Monitoring Persian leopards together

February 17, 2022

A few years ago Future For Nature launched a new opportunity for its Family of winners, the FFN Family Funding. It has been set up to encourage FFN Award winners to learn from each other, for example by visiting each other’s projects to exchange knowledge and experience, and encourage collaborations by setting up new projects together.

FFN Family members Mohammad Farhadinia (winner 2009) and Hana Raza (winner 2017) successfully applied in the first year of Family Funding. They are both active in the conservation of the Persian leopard, Mohammad in Iran with the Future4Leopards Foundation and Hana in Iraq with Nature Iraq, and decided to join forces. They teamed up to carry out a conservation and monitoring programme on the endangered Persian leopards across the two countries.

Together they aim to accomplish the following three goals:

  • Training and capacity building for local conservation practitioners across both sides of the border on monitoring leopards and mitigating conflict with communities
  • Conducting systematic camera trapping survey to develop baseline status for Persian leopards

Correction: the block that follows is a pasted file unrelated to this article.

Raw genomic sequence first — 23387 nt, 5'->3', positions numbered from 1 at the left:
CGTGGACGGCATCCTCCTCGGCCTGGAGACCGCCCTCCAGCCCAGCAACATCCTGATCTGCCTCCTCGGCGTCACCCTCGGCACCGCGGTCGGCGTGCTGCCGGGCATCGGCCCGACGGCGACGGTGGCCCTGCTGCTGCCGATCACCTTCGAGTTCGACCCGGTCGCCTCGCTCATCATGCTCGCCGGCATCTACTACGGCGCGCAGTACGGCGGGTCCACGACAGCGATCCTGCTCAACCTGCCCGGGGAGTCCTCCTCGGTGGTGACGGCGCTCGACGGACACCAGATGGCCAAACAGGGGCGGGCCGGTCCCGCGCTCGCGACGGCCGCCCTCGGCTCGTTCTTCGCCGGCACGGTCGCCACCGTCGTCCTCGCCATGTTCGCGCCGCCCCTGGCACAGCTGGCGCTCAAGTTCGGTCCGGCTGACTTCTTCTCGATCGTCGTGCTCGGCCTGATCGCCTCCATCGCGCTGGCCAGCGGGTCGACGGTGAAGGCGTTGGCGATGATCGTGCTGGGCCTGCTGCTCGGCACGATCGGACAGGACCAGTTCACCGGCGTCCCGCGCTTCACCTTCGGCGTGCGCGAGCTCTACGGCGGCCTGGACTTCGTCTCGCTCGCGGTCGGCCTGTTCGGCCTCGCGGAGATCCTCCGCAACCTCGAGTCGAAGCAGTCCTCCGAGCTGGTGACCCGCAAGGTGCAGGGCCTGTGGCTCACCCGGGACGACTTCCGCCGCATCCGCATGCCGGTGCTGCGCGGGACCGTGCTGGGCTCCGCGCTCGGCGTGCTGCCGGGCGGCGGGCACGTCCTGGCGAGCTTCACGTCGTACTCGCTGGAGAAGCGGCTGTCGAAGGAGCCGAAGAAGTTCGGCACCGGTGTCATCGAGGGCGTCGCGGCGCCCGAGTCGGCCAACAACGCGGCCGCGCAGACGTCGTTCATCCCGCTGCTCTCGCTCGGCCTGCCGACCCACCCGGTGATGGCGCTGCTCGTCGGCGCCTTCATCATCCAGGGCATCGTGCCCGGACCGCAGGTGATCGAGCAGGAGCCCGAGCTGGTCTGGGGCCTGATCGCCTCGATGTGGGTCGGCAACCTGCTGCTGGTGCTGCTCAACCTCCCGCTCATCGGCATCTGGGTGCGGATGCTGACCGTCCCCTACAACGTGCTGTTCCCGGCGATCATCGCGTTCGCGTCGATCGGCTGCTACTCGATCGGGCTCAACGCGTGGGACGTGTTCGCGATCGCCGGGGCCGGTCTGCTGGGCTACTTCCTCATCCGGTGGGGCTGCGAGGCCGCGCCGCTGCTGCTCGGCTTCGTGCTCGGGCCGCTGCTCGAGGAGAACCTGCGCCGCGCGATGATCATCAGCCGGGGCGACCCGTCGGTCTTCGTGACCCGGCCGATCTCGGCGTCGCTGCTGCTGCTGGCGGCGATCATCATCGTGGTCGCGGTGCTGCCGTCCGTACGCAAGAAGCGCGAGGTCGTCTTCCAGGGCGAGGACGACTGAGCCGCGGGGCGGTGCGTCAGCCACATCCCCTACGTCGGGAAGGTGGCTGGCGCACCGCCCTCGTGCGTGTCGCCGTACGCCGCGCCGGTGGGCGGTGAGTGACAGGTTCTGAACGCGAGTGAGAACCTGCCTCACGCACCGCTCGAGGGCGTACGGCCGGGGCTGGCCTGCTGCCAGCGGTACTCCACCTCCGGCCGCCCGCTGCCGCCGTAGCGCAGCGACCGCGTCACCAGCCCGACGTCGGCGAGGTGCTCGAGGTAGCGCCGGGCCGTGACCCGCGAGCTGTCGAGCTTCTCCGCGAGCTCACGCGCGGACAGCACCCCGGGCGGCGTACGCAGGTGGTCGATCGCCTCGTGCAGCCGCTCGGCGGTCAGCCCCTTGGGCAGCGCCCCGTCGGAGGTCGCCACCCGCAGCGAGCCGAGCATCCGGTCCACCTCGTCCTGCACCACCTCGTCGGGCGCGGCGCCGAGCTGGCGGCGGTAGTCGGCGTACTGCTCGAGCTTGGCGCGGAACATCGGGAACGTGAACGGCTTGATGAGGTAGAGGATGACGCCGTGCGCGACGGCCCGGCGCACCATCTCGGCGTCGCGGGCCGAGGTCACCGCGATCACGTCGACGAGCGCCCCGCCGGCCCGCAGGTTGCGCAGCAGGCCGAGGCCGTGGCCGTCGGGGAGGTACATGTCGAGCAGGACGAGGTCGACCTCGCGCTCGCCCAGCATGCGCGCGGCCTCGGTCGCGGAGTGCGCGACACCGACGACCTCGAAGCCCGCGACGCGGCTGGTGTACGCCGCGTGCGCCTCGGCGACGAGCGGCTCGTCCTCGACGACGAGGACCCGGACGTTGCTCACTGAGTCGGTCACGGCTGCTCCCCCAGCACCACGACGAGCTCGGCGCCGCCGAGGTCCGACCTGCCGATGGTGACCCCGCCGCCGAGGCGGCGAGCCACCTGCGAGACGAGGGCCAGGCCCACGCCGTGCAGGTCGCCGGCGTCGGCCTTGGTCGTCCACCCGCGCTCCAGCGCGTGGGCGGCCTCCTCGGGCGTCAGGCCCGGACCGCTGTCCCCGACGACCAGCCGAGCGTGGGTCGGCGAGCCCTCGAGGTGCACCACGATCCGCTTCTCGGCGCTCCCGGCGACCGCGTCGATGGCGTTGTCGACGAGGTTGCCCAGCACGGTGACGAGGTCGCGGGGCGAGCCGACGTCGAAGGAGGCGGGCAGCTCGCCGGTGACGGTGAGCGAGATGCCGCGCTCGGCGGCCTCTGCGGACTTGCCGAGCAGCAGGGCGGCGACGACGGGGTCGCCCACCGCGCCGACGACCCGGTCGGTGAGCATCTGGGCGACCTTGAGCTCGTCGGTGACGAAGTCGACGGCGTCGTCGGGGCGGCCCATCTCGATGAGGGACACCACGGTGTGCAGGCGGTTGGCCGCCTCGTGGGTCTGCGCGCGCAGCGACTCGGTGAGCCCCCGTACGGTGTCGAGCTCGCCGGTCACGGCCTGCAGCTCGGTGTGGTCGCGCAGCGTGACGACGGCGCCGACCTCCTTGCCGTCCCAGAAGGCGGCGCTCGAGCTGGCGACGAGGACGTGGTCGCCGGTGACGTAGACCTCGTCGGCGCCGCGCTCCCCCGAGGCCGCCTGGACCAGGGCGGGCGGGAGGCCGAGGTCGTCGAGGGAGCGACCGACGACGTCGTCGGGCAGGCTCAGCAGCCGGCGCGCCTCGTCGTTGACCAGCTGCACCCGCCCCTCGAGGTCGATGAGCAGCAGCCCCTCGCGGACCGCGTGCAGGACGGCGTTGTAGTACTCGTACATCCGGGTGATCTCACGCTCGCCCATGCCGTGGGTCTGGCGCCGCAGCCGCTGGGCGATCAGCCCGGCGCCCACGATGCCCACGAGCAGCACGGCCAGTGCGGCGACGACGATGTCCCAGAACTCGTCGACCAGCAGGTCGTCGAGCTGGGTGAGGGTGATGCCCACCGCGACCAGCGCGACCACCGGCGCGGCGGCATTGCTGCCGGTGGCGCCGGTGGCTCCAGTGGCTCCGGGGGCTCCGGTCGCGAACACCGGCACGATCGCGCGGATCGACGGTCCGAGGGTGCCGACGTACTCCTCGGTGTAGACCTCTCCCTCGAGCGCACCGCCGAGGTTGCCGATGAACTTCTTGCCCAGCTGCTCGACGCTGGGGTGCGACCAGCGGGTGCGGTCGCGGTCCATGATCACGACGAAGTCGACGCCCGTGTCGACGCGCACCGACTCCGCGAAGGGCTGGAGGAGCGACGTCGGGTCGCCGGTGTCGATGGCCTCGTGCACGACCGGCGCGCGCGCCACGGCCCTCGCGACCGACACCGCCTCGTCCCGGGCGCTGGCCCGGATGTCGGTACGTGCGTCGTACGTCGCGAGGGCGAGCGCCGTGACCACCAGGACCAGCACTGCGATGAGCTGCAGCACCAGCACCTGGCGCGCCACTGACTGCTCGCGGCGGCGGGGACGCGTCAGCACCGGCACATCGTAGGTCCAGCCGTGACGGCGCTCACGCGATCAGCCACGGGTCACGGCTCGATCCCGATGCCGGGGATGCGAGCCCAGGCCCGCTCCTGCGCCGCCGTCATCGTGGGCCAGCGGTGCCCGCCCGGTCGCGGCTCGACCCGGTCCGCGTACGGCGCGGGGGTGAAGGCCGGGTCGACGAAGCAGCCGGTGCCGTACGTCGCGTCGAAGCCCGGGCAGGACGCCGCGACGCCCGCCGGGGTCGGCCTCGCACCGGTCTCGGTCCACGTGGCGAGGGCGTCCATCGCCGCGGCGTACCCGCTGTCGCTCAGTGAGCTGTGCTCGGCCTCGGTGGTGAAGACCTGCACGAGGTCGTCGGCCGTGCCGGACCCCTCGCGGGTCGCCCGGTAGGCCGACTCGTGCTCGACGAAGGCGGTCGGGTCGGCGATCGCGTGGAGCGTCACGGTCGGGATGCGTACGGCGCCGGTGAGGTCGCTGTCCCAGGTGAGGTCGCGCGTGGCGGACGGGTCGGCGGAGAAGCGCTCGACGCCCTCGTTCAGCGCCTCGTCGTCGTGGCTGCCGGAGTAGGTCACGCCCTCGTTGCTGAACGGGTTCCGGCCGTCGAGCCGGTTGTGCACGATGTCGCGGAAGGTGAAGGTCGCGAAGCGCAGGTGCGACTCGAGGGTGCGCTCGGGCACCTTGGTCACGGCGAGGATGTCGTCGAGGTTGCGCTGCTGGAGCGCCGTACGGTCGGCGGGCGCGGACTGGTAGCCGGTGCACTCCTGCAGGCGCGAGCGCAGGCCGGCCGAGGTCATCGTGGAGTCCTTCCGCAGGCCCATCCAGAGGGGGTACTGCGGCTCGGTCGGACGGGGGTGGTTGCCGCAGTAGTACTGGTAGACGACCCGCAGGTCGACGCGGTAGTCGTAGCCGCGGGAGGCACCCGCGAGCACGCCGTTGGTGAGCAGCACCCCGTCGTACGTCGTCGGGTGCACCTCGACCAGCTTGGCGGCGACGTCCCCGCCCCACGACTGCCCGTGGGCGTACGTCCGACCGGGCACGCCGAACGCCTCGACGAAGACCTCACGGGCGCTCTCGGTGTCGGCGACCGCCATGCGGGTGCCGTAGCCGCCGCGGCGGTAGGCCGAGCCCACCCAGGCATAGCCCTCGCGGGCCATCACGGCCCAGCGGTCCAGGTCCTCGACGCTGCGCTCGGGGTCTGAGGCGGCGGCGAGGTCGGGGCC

• Elaborating the critical status of Persian leopards among regional policy makers and authorities

Due to the pandemic the physical work of the project was temporarily halted in both countries. In the meantime, Hana and Mohammad were hard at work on the plans and preparations, such as study design and field survey plans, so that they would be ready when the opportunity to go out again arose at the end of 2021.

To make the most accurate estimation of the leopard population in the area, they determined it was best to do the camera trapping survey in the shortest possible time. This way they could limit the bias from population deaths, births and movements between groups. To complete the field survey as fast as they could, Hana trained a group of six young conservation technicians to help her. She held a capacity building training which included theory on field survey techniques for mammals and leopards specifically, and a short field trip to practice what they learned. The course was very successful, the participants were very engaging and did an amazing job on both the course and in the field.

With this newly trained group, Hana set off for six days to place camera traps in the Qara Dagh Key Biodiversity Area. They were accompanied by forest police officers who guided them through the reserve, but who simultaneously benefitted from learning about setting up camera traps correctly and selecting appropriate sites. Hana and her team installed more than 30 camera traps in an area of over 250 square kms. The cameras will stay up for three months and hopefully capture all the leopards that live in the reserve.

Keep an eye on the FFN and Nature Iraq online platforms to stay posted on the project’s progress!